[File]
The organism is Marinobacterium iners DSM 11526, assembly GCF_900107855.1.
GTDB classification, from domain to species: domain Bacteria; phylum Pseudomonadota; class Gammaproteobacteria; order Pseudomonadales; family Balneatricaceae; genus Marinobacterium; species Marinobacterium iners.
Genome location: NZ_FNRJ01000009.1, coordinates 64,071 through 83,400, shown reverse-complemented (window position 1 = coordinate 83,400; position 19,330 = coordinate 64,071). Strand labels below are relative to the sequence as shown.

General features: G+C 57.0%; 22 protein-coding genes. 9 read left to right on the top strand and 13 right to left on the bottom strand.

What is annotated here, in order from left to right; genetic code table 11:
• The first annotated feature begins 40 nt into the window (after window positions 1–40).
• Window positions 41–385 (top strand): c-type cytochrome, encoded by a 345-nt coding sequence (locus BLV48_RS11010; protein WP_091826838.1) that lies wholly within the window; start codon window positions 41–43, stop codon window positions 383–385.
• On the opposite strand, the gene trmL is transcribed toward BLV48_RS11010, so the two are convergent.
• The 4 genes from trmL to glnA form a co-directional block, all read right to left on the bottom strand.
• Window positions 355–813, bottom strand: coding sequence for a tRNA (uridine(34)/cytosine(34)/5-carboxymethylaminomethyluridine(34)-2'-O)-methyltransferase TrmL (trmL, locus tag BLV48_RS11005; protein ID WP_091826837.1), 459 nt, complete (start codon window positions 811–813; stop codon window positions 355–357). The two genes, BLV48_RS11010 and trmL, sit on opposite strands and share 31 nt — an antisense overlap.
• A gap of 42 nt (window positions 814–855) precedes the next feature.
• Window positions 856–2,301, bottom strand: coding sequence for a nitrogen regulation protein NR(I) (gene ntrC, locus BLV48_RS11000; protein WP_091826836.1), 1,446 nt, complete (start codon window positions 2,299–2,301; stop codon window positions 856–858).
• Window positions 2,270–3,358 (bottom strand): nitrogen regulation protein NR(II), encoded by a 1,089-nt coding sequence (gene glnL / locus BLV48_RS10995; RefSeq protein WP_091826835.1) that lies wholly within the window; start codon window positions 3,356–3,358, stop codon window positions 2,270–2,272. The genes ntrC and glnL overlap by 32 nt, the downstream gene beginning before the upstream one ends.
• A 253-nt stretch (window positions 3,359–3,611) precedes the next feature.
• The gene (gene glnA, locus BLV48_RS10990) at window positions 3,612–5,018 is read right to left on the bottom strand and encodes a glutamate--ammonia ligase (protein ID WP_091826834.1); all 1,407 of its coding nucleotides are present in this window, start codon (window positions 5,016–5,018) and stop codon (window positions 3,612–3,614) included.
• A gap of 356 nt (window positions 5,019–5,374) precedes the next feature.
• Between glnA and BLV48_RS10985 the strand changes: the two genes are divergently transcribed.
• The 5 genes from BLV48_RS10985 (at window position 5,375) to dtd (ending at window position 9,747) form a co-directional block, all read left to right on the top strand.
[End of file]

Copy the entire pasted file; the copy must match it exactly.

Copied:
The organism is Marinobacterium iners DSM 11526, assembly GCF_900107855.1.
GTDB classification, from domain to species: domain Bacteria; phylum Pseudomonadota; class Gammaproteobacteria; order Pseudomonadales; family Balneatricaceae; genus Marinobacterium; species Marinobacterium iners.
Genome location: NZ_FNRJ01000009.1, coordinates 64,071 through 83,400, shown reverse-complemented (window position 1 = coordinate 83,400; position 19,330 = coordinate 64,071). Strand labels below are relative to the sequence as shown.

General features: G+C 57.0%; 22 protein-coding genes. 9 read left to right on the top strand and 13 right to left on the bottom strand.

What is annotated here, in order from left to right; genetic code table 11:
• The first annotated feature begins 40 nt into the window (after window positions 1–40).
• Window positions 41–385 (top strand): c-type cytochrome, encoded by a 345-nt coding sequence (locus BLV48_RS11010; protein WP_091826838.1) that lies wholly within the window; start codon window positions 41–43, stop codon window positions 383–385.
• On the opposite strand, the gene trmL is transcribed toward BLV48_RS11010, so the two are convergent.
• The 4 genes from trmL to glnA form a co-directional block, all read right to left on the bottom strand.
• Window positions 355–813, bottom strand: coding sequence for a tRNA (uridine(34)/cytosine(34)/5-carboxymethylaminomethyluridine(34)-2'-O)-methyltransferase TrmL (trmL, locus tag BLV48_RS11005; protein ID WP_091826837.1), 459 nt, complete (start codon window positions 811–813; stop codon window positions 355–357). The two genes, BLV48_RS11010 and trmL, sit on opposite strands and share 31 nt — an antisense overlap.
• A gap of 42 nt (window positions 814–855) precedes the next feature.
• Window positions 856–2,301, bottom strand: coding sequence for a nitrogen regulation protein NR(I) (gene ntrC, locus BLV48_RS11000; protein WP_091826836.1), 1,446 nt, complete (start codon window positions 2,299–2,301; stop codon window positions 856–858).
• Window positions 2,270–3,358 (bottom strand): nitrogen regulation protein NR(II), encoded by a 1,089-nt coding sequence (gene glnL / locus BLV48_RS10995; RefSeq protein WP_091826835.1) that lies wholly within the window; start codon window positions 3,356–3,358, stop codon window positions 2,270–2,272. The genes ntrC and glnL overlap by 32 nt, the downstream gene beginning before the upstream one ends.
• A 253-nt stretch (window positions 3,359–3,611) precedes the next feature.
• The gene (gene glnA, locus BLV48_RS10990) at window positions 3,612–5,018 is read right to left on the bottom strand and encodes a glutamate--ammonia ligase (protein ID WP_091826834.1); all 1,407 of its coding nucleotides are present in this window, start codon (window positions 5,016–5,018) and stop codon (window positions 3,612–3,614) included.
• A gap of 356 nt (window positions 5,019–5,374) precedes the next feature.
• Between glnA and BLV48_RS10985 the strand changes: the two genes are divergently transcribed.
• The 5 genes from BLV48_RS10985 (at window position 5,375) to dtd (ending at window position 9,747) form a co-directional block, all read left to right on the top strand.